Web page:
Yes. The way I envisage it at the moment … what would be a perfect thing for me really would be to make of what I am thinking of as sort of a maxi chip, which isn’t like a mini array, but say, 150 SNPs particularly focused on this one region, so that we can say from an individual what KIR genes they’ve got and what polymorphisms of those KIR genes they’ve got, and look at that in line with the HLA type of the donor, so we can use this as a diagnostic to say whether a bone marrow transplant is going to succeed or fail. That’s the goal.
How many years out do you see that as being?
The fellowship to design the system and prove it is a two-year fellowship. So, in two years’ time, I would like to start working on the chip, or whatever technology we develop at that time, which might be even better.
Do you see then going into potential partnership with anyone outside of the university?
Yes, I would definitely look towards that. That would be the way forward. I don’t think it is something I could do myself.
But also, what we are doing is were focusing on SNPs that we know or suspect to have a functional consequence, so we’ve also got people that are routinely going through the SNPs and working out what they do by transfecting them into systems. So, every sort of mutation known to man, so far, is evident in this region.
We’ve got SNPs that decide whether the gene is expressed or not; we’ve got SNPs that reduce or SNPs that raise expression levels; we’ve got SNPs that change entirely the molecule that it binds to or change the affinity of the molecule that it binds to. So it’s everything that you can think of that a SNP could do [that] is evident in this region, which makes it interesting.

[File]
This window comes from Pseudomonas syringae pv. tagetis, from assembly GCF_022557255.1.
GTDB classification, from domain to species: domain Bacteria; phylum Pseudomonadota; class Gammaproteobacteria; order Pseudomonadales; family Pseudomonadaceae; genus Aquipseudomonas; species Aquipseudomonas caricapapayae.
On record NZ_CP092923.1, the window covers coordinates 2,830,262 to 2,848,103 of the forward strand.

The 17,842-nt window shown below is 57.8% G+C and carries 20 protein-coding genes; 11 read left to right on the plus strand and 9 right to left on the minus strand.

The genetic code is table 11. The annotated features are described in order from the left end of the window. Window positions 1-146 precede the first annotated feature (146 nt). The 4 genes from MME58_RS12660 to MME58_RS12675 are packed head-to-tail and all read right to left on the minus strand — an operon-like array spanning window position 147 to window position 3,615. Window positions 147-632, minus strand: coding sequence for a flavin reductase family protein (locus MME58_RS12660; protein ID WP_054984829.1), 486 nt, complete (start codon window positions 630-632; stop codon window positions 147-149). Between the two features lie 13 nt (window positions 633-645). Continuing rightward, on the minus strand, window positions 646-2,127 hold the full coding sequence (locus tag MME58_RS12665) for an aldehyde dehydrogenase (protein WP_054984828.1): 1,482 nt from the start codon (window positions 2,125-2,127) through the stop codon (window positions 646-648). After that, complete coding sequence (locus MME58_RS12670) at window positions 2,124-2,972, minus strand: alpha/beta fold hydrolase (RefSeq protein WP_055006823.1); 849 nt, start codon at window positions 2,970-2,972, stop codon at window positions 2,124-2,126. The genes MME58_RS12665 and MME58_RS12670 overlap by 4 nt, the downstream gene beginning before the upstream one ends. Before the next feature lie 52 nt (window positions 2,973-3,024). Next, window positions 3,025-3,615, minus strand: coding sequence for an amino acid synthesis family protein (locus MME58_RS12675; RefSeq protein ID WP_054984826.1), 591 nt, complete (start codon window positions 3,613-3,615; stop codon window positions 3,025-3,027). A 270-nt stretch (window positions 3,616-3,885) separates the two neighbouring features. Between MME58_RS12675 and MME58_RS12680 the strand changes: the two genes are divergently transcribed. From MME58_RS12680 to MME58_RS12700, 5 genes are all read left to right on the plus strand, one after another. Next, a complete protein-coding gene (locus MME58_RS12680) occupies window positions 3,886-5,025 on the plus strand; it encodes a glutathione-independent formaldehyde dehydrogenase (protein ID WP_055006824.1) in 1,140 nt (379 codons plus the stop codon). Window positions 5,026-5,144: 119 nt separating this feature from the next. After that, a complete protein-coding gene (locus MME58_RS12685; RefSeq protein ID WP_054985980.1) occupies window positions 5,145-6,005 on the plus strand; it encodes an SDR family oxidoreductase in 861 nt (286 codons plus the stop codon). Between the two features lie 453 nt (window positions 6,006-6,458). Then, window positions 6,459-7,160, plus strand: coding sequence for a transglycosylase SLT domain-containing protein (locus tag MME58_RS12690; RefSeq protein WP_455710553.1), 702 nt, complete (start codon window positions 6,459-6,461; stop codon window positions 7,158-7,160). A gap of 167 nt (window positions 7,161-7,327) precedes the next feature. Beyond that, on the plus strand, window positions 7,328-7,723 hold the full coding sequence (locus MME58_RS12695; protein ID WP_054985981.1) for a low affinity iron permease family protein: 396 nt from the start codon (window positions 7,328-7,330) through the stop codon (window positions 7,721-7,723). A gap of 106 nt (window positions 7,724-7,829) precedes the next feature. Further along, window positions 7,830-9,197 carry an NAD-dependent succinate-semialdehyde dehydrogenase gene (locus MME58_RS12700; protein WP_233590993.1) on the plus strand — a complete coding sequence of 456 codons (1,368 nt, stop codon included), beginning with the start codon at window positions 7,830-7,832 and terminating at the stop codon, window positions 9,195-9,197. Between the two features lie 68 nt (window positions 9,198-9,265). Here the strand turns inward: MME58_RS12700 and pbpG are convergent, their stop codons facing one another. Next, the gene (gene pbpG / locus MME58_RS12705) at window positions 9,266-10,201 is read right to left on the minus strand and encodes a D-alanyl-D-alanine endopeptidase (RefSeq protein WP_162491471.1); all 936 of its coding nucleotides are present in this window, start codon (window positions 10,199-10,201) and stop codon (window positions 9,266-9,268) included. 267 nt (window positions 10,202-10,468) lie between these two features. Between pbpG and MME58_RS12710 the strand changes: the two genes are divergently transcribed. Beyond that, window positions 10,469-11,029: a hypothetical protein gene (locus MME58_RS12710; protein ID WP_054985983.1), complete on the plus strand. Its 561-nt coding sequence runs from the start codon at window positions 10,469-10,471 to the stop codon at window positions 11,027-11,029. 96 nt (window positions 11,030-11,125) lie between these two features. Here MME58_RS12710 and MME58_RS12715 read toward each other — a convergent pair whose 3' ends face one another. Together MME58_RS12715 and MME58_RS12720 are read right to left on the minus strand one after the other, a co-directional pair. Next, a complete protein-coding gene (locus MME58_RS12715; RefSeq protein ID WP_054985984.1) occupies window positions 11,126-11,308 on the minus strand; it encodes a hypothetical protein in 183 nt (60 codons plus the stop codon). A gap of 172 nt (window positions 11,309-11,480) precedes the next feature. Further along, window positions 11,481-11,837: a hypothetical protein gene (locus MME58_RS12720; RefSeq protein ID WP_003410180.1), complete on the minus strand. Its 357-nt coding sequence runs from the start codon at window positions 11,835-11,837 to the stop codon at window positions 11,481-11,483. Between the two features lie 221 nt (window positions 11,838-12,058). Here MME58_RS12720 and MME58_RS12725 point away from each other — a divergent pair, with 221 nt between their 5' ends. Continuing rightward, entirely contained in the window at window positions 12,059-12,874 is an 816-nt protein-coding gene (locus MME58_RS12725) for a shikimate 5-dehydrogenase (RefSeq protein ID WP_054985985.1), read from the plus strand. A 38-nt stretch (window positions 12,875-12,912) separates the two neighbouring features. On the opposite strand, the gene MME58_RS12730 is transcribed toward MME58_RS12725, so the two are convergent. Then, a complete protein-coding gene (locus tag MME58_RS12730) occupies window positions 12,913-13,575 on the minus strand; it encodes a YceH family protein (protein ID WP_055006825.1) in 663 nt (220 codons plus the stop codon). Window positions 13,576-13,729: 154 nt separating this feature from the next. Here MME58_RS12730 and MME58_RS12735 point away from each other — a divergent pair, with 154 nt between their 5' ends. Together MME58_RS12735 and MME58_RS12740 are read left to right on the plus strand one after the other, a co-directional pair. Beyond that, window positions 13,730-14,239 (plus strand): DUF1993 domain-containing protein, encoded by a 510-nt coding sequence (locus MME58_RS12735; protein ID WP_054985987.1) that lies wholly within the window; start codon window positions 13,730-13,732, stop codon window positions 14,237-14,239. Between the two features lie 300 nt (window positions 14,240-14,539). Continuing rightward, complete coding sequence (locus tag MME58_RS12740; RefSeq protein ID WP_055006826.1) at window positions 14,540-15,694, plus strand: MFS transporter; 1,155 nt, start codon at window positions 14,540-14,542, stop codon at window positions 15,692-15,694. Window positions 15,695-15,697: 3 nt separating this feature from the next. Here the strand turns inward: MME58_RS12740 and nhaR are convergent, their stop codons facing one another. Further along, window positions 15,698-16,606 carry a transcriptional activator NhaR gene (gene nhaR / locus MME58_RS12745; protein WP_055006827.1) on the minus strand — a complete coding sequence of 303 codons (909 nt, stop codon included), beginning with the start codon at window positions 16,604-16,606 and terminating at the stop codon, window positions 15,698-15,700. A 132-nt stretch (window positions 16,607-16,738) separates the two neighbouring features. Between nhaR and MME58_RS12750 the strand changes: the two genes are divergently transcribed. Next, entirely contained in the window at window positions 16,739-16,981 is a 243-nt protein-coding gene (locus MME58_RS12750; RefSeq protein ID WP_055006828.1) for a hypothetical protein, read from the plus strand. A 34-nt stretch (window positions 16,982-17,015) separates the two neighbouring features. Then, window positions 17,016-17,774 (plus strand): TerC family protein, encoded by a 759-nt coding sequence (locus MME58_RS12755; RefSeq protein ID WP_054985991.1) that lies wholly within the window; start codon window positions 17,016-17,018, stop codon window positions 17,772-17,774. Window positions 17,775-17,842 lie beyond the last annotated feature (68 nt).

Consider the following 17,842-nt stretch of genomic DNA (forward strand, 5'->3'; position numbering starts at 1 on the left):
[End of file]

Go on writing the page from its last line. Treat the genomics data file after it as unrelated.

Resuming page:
How will you narrow it down to fewer than 200 SNPs?
We’ve got some redundancy between SNPs. That’s the first line. And that’s part of the purpose of doing the sequencing as well, is to show which SNPs are redundant. So we can knock some out that way. One of the other objectives was also to see which SNPs I got from GenBank were nonexistent. Because previous reports said that 23 percent were not really valid. Unfortunately all the ones I’ve looked at so far have been valid. That hasn’t helped. So this is the functional side really. If we can predict or show what a particular SNP does in a given situation, we’re going to focus on those. And then we’re going to access historical samples from bone marrow transplants and do a retrospective study.
Does Stanford have a bank of these, or how are you going to get the bone marrow samples?
We are talking to the relevant authorities about the prospect of doing that. They seem quite keen to do that.